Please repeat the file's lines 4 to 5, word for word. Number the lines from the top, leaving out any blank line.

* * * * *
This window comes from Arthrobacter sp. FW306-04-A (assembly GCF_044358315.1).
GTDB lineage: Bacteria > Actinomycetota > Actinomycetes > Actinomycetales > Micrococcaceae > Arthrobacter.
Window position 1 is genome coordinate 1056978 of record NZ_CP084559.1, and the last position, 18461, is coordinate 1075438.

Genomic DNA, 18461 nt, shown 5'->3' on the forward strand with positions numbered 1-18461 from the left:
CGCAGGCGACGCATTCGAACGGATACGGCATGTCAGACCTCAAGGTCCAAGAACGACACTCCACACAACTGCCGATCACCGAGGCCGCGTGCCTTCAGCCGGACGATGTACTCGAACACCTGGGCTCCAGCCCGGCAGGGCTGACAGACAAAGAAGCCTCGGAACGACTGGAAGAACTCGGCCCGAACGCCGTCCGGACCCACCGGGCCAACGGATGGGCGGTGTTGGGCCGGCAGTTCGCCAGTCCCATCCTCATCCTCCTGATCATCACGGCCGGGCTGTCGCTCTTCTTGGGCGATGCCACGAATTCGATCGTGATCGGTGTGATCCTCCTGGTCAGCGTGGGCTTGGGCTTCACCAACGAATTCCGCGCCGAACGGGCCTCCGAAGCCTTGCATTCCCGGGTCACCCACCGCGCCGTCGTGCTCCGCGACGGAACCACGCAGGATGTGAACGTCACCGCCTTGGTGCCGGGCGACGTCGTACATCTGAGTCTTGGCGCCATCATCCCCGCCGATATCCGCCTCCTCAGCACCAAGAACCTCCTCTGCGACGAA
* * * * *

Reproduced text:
Genomic DNA, 18461 nt, shown 5'->3' on the forward strand with positions numbered 1-18461 from the left:
CGCAGGCGACGCATTCGAACGGATACGGCATGTCAGACCTCAAGGTCCAAGAACGACACTCCACACAACTGCCGATCACCGAGGCCGCGTGCCTTCAGCCGGACGATGTACTCGAACACCTGGGCTCCAGCCCGGCAGGGCTGACAGACAAAGAAGCCTCGGAACGACTGGAAGAACTCGGCCCGAACGCCGTCCGGACCCACCGGGCCAACGGATGGGCGGTGTTGGGCCGGCAGTTCGCCAGTCCCATCCTCATCCTCCTGATCATCACGGCCGGGCTGTCGCTCTTCTTGGGCGATGCCACGAATTCGATCGTGATCGGTGTGATCCTCCTGGTCAGCGTGGGCTTGGGCTTCACCAACGAATTCCGCGCCGAACGGGCCTCCGAAGCCTTGCATTCCCGGGTCACCCACCGCGCCGTCGTGCTCCGCGACGGAACCACGCAGGATGTGAACGTCACCGCCTTGGTGCCGGGCGACGTCGTACATCTGAGTCTTGGCGCCATCATCCCCGCCGATATCCGCCTCCTCAGCACCAAGAACCTCCTCTGCGACGAA